Q. Was it a book you did at school?
Jeremy Irvine: No. It’s a shame it’s done at school. School for me, especially… I’ve always been fascinated by history and I collect Second World War memorabilia because I’m kind of obsessed about it. But I was forced to drop history two weeks before my GCSEs because my results were so bad. I remember being able to spell ‘FUDGE’ with my results. But now I’ve written a history documentary, which I’m hoping to get made…
Q. Is that about the Second World War?
Jeremy Irvine: It’s about a fighter pilot in the First World War, a guy called Albert Ball.
Q. The VC?
Jeremy Irvine: Yes. Oh God, the story of that is… I was looking for a movie and there hasn’t been a movie and I couldn’t believe it. This story is… the more I researched into it, the more… I spent about a year and a half researching it. And the more you do, the more you think ‘no, I’m reading a script… This has got to be…” But it’s real. It’s incredible. This guy died before he was 20 and it’s an amazing love story as well. I’m looking forward to getting into that.
Q. And that’s a going project…
Jeremy Irvine: Yeah, it’s something I’m working on a lot at the moment. We think we can get a movie now.
Q. A documentary?
Jeremy Irvine: Yes, a documentary. I’d thought about making a script and then it’s almost so unbelievable that to make a film, people would just think: “Oh, you’re taking licence with the story.” But it’s so extraordinary that I kind of want to tell it for real. But that’s something that I have to fit in around movies and things. It’s something I’m very keen on.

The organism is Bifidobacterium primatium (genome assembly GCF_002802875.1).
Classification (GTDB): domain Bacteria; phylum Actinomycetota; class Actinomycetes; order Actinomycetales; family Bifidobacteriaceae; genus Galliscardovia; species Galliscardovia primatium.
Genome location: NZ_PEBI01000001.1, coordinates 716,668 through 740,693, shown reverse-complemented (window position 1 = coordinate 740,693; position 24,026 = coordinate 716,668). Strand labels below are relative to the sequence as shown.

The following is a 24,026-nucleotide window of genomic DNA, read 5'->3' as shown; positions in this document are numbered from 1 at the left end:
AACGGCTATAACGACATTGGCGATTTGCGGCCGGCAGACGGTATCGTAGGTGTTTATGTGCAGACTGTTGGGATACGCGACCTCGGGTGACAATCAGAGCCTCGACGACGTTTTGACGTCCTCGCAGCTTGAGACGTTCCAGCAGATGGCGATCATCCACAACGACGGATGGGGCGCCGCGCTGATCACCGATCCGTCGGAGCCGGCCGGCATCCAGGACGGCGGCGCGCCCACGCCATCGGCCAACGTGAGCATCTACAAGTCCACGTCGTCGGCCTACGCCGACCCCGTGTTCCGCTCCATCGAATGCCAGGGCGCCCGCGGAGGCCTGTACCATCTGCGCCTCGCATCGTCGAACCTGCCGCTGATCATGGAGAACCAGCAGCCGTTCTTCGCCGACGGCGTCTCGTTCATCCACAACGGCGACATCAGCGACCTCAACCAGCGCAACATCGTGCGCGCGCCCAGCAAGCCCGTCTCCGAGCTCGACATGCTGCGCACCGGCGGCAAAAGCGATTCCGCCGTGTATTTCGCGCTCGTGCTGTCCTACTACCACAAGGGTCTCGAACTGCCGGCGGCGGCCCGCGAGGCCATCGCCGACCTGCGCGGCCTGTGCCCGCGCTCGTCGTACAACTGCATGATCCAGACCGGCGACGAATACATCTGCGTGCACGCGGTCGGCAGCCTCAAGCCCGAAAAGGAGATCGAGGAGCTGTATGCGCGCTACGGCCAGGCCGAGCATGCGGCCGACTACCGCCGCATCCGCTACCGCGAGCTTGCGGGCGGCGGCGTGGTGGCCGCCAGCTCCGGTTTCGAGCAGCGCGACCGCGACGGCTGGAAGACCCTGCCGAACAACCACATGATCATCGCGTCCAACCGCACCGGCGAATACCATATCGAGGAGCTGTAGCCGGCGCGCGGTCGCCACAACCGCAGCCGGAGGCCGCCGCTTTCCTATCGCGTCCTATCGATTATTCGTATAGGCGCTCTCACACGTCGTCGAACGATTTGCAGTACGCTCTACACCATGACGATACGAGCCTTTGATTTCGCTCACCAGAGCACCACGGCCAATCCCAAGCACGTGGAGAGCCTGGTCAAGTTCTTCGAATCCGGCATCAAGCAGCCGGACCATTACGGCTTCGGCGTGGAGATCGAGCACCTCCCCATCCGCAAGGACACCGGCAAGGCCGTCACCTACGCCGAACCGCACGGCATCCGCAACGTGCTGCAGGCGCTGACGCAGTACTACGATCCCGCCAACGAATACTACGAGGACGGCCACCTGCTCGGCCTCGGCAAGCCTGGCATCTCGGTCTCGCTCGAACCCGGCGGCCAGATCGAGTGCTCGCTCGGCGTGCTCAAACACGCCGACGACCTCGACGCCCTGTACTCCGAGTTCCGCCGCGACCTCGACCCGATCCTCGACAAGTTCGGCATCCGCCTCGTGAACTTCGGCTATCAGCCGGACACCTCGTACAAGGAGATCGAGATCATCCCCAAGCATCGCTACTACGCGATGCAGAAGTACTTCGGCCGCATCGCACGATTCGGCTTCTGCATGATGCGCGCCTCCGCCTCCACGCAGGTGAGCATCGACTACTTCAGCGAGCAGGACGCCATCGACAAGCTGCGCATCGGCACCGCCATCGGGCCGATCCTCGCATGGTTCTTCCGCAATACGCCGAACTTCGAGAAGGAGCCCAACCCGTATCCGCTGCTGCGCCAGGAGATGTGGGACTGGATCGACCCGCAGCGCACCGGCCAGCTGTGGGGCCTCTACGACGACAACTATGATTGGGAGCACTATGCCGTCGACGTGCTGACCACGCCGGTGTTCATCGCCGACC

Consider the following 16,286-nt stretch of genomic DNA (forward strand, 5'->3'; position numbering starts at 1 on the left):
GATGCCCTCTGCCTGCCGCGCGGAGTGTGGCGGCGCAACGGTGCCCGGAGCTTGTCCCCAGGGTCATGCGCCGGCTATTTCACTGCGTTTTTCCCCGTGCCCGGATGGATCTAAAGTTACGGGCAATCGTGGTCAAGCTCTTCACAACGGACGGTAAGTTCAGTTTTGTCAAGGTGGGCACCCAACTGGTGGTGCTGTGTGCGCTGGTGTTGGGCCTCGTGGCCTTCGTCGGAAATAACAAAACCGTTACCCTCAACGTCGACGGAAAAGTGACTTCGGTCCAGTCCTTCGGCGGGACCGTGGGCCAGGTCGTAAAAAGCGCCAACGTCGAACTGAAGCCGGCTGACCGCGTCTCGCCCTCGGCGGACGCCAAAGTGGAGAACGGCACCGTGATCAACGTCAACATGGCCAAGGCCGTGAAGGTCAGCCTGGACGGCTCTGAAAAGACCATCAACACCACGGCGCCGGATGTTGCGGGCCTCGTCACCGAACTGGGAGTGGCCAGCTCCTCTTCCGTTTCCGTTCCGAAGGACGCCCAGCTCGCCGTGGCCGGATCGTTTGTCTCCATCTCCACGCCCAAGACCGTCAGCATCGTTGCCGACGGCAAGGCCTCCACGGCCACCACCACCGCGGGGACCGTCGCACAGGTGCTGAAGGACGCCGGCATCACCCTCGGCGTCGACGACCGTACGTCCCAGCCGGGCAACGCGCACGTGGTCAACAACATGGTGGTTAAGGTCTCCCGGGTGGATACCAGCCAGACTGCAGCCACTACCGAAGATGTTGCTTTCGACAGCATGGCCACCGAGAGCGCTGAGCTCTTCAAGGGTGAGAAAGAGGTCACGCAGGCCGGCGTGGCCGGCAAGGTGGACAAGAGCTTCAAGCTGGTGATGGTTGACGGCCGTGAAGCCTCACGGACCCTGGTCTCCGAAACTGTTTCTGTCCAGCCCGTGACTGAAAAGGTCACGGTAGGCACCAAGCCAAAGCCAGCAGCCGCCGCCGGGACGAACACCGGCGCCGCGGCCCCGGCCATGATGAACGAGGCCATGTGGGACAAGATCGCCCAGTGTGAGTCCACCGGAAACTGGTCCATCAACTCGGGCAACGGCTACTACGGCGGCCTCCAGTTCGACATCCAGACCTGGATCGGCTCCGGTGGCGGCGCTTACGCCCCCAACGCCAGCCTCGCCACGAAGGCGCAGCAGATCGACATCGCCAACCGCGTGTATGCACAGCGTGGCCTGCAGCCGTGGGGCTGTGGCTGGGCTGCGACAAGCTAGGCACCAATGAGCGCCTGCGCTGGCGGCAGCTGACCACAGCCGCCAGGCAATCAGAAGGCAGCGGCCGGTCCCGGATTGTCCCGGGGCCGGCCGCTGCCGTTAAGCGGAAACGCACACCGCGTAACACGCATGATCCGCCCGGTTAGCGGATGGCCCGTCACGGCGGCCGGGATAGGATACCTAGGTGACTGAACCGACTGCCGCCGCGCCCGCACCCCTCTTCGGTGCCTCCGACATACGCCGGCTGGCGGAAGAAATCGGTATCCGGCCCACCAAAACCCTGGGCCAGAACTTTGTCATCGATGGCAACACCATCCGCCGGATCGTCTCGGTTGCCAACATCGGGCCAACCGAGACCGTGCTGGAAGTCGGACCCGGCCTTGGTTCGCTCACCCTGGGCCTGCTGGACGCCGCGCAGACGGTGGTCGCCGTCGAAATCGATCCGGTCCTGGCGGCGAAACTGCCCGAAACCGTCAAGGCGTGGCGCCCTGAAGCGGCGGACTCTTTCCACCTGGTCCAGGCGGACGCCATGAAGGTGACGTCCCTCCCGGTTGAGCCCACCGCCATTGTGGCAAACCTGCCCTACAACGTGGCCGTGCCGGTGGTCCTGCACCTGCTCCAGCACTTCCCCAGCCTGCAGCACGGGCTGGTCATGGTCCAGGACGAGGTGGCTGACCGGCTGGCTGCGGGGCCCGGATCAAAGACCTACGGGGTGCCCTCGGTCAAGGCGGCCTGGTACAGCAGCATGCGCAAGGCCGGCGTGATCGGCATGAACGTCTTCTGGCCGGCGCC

Q. You’re also telling another extraordinary true story in The Railway Man by playing the young Eric Lomax…
Jeremy Irvine: Yes. Now that is… he passed away two weeks ago, which is sad. But that’s a story that… it’s one of these things that you read. Sometimes you read a script and you just know that is something you just have to do. It’s one of the most moving… it’s being a told in a very modern way. The director, Jonathan Teplitzky, is using… he did a movie called Burning Man, which I don’t know if you’ve seen, but he’s quite a stylistic director and this is all about a man who was tortured horrifically and how he suffers afterwards. He’s really done a very kind of… it’s very psychological and it’s very dark. If it works, I think it will be quite cool.